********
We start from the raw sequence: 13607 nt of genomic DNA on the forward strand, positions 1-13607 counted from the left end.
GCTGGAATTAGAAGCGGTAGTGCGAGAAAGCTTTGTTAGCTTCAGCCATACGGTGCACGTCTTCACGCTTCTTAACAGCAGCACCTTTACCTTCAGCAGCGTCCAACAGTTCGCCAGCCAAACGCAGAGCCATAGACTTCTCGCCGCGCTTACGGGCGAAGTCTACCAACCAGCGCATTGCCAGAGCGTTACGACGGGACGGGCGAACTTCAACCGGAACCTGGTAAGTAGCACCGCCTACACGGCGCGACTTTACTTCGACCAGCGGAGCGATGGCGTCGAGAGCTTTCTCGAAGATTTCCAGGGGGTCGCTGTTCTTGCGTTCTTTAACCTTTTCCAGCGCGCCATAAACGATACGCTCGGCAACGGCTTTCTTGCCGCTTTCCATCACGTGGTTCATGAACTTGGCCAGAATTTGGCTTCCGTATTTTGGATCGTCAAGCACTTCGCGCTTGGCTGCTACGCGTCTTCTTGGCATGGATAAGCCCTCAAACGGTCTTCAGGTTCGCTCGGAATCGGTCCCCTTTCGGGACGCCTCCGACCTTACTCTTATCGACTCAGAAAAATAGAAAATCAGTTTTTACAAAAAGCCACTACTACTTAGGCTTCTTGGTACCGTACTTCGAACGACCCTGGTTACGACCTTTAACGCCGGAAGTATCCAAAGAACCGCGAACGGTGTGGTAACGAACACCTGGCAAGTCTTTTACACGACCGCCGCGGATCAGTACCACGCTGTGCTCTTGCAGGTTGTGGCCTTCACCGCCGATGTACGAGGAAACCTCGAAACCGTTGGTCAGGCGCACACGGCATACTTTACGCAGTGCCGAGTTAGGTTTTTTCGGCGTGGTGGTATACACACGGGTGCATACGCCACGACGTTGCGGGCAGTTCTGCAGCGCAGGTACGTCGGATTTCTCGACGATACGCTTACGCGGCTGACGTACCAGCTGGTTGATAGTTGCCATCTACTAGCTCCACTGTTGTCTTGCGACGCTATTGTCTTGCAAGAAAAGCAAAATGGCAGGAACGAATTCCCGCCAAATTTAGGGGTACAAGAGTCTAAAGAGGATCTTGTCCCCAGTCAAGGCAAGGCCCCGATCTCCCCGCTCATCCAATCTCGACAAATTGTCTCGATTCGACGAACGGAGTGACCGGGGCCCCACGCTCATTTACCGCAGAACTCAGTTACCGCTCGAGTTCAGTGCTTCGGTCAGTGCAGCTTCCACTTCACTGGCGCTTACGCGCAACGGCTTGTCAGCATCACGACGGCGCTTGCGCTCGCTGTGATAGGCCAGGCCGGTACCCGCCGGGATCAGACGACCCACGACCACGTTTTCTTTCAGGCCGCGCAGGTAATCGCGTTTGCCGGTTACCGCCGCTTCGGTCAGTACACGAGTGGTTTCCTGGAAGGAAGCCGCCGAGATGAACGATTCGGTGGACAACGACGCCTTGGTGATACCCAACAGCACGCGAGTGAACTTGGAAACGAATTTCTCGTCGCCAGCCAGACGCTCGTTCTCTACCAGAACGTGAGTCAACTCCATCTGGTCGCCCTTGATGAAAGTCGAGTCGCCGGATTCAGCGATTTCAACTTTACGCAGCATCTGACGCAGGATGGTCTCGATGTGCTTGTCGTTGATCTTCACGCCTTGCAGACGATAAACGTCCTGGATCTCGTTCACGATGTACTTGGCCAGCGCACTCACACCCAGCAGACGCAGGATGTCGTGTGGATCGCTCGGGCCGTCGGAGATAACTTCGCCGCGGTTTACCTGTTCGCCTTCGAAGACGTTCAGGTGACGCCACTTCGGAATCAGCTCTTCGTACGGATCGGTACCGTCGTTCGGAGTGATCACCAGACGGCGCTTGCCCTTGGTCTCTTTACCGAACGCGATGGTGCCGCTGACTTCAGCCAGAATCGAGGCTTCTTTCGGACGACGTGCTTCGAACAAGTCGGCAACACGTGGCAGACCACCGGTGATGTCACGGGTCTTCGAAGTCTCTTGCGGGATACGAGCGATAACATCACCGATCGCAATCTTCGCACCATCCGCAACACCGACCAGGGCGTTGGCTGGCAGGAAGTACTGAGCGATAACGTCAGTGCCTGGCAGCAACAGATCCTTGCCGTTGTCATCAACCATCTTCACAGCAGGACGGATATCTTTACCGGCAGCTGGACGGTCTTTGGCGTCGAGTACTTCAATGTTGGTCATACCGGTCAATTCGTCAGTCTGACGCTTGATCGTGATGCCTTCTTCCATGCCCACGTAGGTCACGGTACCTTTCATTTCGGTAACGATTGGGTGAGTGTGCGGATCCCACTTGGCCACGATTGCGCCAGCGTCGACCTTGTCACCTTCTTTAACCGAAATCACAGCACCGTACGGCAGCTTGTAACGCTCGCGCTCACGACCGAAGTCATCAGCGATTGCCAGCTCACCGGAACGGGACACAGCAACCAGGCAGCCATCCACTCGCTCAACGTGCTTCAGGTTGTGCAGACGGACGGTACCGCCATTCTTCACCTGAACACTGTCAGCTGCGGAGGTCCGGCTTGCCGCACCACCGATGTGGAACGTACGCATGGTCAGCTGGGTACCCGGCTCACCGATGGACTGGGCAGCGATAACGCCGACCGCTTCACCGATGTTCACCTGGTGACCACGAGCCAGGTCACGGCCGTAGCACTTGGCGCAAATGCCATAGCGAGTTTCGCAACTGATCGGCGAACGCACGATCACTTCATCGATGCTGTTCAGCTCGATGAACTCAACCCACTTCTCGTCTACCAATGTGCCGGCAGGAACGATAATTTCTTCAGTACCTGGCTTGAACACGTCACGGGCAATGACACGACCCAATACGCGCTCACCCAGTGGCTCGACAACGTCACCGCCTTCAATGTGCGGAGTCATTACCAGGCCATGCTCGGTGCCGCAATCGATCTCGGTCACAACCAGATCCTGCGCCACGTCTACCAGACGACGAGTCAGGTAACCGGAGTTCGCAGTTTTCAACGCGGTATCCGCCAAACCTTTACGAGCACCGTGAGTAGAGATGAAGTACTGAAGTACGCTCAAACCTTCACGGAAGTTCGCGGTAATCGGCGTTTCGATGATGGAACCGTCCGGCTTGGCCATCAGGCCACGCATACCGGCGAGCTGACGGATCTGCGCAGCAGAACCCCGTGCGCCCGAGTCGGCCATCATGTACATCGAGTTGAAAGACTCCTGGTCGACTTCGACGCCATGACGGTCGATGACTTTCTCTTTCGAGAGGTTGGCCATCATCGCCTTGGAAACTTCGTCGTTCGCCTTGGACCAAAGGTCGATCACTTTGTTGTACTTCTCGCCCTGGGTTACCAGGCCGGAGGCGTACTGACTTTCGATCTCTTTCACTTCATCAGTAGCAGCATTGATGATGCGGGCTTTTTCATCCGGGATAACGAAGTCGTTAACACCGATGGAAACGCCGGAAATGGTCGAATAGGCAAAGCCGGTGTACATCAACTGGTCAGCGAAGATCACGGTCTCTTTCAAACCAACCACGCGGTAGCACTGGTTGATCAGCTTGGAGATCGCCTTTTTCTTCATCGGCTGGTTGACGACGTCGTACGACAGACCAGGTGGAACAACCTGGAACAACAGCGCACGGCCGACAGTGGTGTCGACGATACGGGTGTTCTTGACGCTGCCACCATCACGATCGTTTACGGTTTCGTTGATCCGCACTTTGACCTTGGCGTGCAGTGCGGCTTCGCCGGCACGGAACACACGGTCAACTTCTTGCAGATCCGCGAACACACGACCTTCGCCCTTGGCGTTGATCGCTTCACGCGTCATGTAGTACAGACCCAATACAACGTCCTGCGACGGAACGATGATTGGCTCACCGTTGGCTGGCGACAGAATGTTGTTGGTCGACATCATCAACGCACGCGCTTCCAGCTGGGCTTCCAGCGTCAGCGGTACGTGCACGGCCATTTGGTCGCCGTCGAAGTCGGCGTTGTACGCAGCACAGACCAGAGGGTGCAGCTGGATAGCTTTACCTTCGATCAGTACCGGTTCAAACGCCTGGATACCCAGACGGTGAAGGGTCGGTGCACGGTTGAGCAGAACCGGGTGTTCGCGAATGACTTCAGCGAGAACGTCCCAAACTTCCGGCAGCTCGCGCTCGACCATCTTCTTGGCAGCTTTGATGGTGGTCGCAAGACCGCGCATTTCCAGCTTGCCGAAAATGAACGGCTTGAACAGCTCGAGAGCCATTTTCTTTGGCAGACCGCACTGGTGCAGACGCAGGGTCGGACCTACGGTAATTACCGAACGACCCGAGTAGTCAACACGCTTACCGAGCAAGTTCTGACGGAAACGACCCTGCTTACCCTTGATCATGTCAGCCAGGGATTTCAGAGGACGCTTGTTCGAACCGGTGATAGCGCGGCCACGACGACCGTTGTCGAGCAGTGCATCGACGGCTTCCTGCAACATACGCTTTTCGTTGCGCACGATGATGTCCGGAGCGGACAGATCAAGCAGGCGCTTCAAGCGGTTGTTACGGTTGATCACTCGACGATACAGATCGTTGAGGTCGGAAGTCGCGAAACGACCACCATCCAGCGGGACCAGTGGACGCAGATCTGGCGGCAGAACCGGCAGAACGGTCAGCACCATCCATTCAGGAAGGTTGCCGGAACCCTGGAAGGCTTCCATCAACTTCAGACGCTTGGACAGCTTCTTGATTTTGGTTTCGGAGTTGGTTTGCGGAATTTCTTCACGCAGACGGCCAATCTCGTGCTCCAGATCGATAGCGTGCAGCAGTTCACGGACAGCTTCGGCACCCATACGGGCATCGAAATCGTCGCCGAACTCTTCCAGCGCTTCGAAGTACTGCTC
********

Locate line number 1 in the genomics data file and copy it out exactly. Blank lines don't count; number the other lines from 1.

We start from the raw sequence: 13607 nt of genomic DNA on the forward strand, positions 1-13607 counted from the left end.